Flatlands, my first full-length poetry collection, published by Black Lawrence Press in April 2018, explores how my perspective has been indelibly shaped by my state of birth, Nebraska.
Some writers approach the Nebraska plains as a big, empty other into which they may imagine. I understand the appeal of that mythology. But in Ruth Williams' gorgeous new collection, Flatlands, the landscape is as alive as the plains truly are, and serves as both a generating place and quixotic companion to Williams' subtle, precise speaker. Throughout the poems, Williams' images are beautifully wrought and full of surprises: a salmon being filleted opens like “a girl’s coral dress come undone,” and the "night heat” of spent fireworks sleeps in the hands of children who are “ready to knock.” I love this book—its musical syncopation, the tight, clean transparency of the poems’ lines. I think Willa Cather, the collection's genius loci, would admire Williams’ work, recognizing its fundamental truthfulness. Which is about the highest compliment I have to give.
-Erin Belieu, author of Slant Six,
Co-founder, VIDA: Women in Literary Arts
Ruth Williams' Flatlands starts from the premise of emptiness and uncovers resources for what can be found and what's to be made. Landscape, identity, desire, the past and the moment--the distinct constellation of her concerns is thrown into focus by a taut, understated craft. These seemingly casual observations break out in bursts of insight flaring against the broad horizon.
--Don Bogen, author of An Algebra
Written in the key of Willa Cather and in kinship with the spare and located writing practice of Lorine Niedecker, Ruth Williams’ Flatlands could very well be a continuation of the Prairie Trilogy. A subtle defiance circulates through these poems—a book of mouths—whose investments include the erotics of place, gender expectations, insecurity, and boredom—the "radical blah" that fills in and out so much of a life. Williams works through what it means to be from and in a place, understanding we are shaped by land and language. In an era of platitudes, I admire the reluctance in these poems, balanced by awe that our bodies may be our best souvenirs—“I don't mean to make more of it/ than I should.// We are all envelopes/ of loose teeth.” Reading Williams’ poems, I feel a little less weary about being a packet of debris, about being, in general.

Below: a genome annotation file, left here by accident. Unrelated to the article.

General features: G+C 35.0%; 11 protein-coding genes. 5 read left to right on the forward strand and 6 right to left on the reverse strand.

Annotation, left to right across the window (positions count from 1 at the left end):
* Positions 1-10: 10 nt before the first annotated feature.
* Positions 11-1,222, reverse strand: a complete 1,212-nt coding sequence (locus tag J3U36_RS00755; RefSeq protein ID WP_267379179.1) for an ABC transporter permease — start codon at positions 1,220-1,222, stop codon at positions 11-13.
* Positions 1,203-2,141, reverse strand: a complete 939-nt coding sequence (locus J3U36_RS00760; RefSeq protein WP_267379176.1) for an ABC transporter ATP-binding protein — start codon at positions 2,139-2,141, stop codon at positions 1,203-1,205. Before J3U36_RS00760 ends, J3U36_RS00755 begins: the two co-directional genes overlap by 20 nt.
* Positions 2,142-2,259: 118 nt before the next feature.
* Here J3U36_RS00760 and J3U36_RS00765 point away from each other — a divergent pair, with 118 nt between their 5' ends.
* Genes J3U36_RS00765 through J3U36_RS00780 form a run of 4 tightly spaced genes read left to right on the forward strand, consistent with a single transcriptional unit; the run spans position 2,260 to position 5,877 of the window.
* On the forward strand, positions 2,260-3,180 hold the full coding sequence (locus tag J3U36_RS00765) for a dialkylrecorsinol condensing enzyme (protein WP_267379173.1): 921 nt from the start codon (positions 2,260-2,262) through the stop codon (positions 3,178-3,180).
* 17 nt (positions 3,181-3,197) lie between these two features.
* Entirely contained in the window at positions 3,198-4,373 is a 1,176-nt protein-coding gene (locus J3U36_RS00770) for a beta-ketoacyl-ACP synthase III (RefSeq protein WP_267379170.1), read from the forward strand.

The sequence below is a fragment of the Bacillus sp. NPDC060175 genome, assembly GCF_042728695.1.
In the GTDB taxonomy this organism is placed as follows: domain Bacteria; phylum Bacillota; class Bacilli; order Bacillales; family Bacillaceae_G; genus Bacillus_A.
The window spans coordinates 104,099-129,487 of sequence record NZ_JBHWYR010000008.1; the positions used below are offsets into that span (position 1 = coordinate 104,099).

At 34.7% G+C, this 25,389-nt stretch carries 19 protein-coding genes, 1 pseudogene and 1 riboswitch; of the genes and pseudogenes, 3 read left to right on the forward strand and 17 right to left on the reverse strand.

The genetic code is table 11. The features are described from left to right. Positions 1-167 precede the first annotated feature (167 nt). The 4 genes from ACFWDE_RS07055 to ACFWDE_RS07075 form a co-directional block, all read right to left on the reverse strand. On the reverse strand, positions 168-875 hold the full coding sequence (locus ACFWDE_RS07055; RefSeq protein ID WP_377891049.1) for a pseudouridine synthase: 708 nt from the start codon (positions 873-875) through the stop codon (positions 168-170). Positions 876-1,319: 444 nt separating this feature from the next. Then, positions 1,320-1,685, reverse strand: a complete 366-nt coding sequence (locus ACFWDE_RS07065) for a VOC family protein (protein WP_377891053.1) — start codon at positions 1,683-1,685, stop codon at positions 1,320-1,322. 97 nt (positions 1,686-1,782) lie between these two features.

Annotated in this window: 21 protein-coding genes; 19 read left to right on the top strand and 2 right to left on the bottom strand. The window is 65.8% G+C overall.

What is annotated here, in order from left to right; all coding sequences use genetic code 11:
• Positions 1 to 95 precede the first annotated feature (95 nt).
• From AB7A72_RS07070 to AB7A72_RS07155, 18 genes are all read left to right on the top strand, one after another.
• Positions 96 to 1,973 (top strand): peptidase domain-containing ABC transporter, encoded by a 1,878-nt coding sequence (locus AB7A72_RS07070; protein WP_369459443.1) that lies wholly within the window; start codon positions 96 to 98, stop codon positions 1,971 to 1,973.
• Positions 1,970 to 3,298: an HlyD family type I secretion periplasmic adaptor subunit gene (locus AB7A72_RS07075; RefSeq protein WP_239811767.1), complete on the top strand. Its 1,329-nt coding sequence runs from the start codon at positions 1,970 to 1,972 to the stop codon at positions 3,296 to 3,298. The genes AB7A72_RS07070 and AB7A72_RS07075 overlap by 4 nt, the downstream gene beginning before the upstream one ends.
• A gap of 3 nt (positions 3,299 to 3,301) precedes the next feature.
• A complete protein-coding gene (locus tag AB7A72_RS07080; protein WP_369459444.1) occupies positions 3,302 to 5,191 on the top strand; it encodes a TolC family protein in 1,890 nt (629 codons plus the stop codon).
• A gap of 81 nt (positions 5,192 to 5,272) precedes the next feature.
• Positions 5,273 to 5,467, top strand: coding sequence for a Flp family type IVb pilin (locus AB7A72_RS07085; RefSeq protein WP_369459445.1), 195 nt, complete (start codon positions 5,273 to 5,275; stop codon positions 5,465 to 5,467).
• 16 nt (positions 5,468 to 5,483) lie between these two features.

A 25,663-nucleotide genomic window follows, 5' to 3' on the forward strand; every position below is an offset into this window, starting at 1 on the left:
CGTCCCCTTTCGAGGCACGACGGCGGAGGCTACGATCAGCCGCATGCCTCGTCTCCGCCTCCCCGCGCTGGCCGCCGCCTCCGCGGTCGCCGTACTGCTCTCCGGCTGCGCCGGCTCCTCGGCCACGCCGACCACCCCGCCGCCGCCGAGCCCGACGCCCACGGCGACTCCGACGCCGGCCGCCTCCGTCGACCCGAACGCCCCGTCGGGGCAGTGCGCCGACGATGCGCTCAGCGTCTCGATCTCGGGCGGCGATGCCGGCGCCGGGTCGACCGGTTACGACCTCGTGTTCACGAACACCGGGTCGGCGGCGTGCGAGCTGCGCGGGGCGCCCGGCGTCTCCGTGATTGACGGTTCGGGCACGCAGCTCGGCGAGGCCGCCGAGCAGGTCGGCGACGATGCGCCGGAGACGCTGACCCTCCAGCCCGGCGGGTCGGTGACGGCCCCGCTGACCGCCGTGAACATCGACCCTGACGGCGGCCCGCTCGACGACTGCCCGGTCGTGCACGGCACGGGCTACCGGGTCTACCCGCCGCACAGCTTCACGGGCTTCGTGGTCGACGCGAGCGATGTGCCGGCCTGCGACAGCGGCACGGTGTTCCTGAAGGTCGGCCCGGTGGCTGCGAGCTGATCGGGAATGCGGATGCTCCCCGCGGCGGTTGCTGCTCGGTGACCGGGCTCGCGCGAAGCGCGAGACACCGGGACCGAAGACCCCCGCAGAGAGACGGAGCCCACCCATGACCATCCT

-Kristi Maxwell, author of That Our Eyes Be Rigged
In Flatlands, Ruth Williams turns her surroundings into well-crafted poems that deeply explore the physical and metaphorical landscape. We glimpse youth growing into maturity through a lens of desire and the elusive nature of love. Williams’ poems are filled with imagery, making inventive use of repetition (“Radical Blah” and “Sister” poems), syntax (“Surviving on Equations”), surprising, delicious sounds (“His Georgette”), and more. Her poems wisely lead us up to the edge, to the sense that there’s more beneath what is said. A fine collection.
-Twyla M. Hansen, Nebraska State Poet,
author of Rock • Tree • Bird
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